The Colorado River basin has been hit with water shortages in recent years, in part due to agriculture. Climate change and population growth have made the problem worse. Farmers began digging irrigation ditches in arid soil and planted crops like wheat and hay. Today, crops consume about 70 percent of the Colorado River’s water, while lawns use about 15 percent.
Modern river development has disrupted many of the natural species that once inhabited the river basin. The tamarisk shrub, which spreads quickly along the Colorado River because of its deep roots and high transpiration rate, has displaced native species. In the mid-20th century, large predators such as river otters were systematically eliminated to benefit ranching. Today, only a few species of river otters survive, and these animals are protected by the Endangered Species Act.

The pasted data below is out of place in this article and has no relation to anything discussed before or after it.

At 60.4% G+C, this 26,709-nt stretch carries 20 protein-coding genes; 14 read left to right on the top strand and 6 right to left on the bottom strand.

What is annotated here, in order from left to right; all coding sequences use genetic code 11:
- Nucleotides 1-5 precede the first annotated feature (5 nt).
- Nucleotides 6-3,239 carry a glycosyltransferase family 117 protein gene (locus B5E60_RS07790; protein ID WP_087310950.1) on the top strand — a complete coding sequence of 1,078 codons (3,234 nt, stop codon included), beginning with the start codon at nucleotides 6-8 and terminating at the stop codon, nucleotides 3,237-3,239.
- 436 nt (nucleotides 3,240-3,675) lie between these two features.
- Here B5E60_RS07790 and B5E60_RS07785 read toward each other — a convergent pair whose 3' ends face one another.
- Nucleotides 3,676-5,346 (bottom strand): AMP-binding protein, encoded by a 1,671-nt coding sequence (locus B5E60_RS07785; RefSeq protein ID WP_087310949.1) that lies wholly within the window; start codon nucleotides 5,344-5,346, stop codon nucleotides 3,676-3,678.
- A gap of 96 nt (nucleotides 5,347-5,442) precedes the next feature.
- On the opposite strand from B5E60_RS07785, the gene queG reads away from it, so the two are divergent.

In addition to water shortages, other challenges face the Colorado River basin. In recent years, the region has suffered from compounded severe drought years, which has depleted the river’s supply. To address these challenges, Colorado and other states in the Basin are working together to develop solutions. Currently, Colorado is negotiating a post-2026 river operation agreement. These states are working within existing legal frameworks to address these challenges, while exploring new tools and strategies to prepare for future uncertainties.
The Colorado River is a large river system, with scores of major tributaries. It is a vital source of water for forty million people and four million acres of farmland in the southwestern United States and Mexico. The Colorado River basin also has hydroelectric plants that generate nearly 13 billion kilowatt-hours of electricity each year. This makes it one of the most heavily regulated rivers in the United States.